Although the insureds argued there were two concurrent, discrete claims, being the online display of the report (excluded from coverage) and the physical display of the report (arguably covered), the Court disagreed. First, the Court found that the claim did not allege physical display or distribution of the report. Second, the Court said that even if there was an allegation of physical distribution of the report, the substance and true nature of the claim arose from the wrongful appropriation of the report and posting it on the Internet, and any injury flowing from the display or distribution of physical copies flowed from that initial wrongful act. Overall, the true nature of all claims fell within the data exclusions, so the insurer owed no duty to defend FCS or Laridae.
The insureds also argued that the data exclusions would nullify coverage. Again, the ONCA disagreed. As the Court noted, pursuant to the doctrine of nullification, a clause that clearly excludes coverage will not be applied if doing so would:
a) be inconsistent with the main purpose of the policy;
b) virtually nullify the coverage provided by the policy; and
c) be contrary to the reasonable expectations of an ordinary insured.
On these points, the Court found that:
a) The exclusion was consistent with the main purpose of the policy, which was to provide coverage for personal injury arising from the conduct of business, subject to specific exclusions;
b) The policies covered losses resulting from the performance of a range of professional services provided by Laridae. Only one aspect of these services (i.e., Laridae updating and securing the website) was excluded. Thus, the exclusion did not virtually nullify coverage; and
c) A reasonable policyholder would have expected that the data exclusions would apply to the dissemination of a sensitive report over social media.
Insurer’s Right to Participate in Defence
After finding a duty to defend, the applications judge agreed with FCS that given the conflict between FCS and Laridae created by FCS’s third-party claim, FCS’s defence counsel would not have to report to the insurer on the underlying litigation.
Interestingly, before the ONCA, all parties (including FCS) agreed that if the insurer owed a duty to defend, it would be entitled to receive reports on the underlying litigation from all defence counsel. The ONCA confirmed that had if it ordered the insurer to defend FCS or Laridae, it would have required defence counsel to report to the insurer, as long as protocols set out in Markham v. AIG were followed (you will find our article on Markham here).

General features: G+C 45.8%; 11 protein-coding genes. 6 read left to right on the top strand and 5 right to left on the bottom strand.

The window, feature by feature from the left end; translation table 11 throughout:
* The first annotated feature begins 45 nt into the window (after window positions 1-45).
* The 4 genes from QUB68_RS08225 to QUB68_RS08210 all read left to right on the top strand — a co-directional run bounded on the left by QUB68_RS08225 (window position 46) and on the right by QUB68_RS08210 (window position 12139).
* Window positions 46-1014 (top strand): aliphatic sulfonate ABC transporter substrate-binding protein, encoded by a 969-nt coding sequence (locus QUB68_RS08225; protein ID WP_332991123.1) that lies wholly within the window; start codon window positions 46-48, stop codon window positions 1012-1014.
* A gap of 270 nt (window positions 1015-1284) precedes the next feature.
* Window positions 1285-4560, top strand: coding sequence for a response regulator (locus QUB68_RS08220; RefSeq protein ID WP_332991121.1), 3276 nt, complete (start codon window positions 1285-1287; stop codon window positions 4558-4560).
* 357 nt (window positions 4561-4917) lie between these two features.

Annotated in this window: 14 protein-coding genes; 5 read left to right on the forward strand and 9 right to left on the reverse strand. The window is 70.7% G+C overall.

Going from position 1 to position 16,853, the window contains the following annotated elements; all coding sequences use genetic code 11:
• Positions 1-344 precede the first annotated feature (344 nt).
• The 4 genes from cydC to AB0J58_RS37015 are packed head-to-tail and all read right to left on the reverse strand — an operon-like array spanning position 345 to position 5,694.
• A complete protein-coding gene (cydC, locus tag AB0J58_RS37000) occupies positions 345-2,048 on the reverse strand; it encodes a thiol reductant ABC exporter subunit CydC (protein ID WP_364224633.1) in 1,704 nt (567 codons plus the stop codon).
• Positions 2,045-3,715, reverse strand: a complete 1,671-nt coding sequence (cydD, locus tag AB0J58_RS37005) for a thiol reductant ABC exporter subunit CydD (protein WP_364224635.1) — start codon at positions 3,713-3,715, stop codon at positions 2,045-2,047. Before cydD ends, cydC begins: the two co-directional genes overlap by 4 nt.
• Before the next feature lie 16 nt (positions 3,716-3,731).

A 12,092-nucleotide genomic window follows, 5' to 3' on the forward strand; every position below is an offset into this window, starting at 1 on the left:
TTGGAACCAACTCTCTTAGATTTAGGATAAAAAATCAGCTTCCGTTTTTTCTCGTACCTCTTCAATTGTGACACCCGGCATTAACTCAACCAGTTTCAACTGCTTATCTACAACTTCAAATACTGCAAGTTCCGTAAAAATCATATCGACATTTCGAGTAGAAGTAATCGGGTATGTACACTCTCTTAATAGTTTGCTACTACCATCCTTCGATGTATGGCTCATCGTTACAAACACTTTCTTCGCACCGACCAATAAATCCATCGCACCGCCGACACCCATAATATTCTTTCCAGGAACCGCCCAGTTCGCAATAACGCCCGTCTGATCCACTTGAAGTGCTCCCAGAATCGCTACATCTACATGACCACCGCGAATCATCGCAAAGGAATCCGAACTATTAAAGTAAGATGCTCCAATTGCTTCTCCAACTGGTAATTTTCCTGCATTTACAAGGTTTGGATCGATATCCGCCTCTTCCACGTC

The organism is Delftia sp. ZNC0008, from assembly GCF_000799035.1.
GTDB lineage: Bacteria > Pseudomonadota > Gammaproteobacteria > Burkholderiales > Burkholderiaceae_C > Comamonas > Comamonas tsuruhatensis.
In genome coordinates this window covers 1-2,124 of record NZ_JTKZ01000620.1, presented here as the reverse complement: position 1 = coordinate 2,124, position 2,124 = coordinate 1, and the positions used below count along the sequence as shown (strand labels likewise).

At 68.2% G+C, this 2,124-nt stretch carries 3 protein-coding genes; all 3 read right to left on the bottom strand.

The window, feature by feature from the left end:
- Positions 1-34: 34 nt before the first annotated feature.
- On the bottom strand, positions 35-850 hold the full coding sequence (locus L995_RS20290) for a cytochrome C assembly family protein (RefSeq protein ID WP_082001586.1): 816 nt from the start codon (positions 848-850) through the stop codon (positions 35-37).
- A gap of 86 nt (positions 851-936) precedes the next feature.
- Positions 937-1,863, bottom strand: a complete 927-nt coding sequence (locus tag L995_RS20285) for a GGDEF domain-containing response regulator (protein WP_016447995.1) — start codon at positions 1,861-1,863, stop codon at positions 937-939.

Briefly, those protocols would have required that the insurer representatives involved in FCS’s defence differ from those involved in Laridae’s defence. Any representatives involved in coverage issues could not also be involved in the defence of either insured, and vice versa. Separate files would be required for coverage and for each insured’s defence. Defence counsel would have to provide identical reports to each insured and the insurer, and defence counsel could not discuss the defence with coverage counsel.
This case thus also shows that where an insurer must defend multiple adverse parties, our courts will take all reasonable steps to permit the insurer to remain involved in the defences, despite the adversity.
 2021 ONCA 159.
Dylan J. Cox is an associate at Theall Group LLP and maintains a broad commercial litigation practice. Prior to joining Theall Group LLP, Dylan articled at a prominent litigation boutique in downtown Toronto where he worked on commercial litigation, appellate, class actions and insurance law files. Dylan graduated from the University of Toronto law school and was called to the Ontario bar in 2016.
Photo Credit: Michael Dziedzic on Unsplash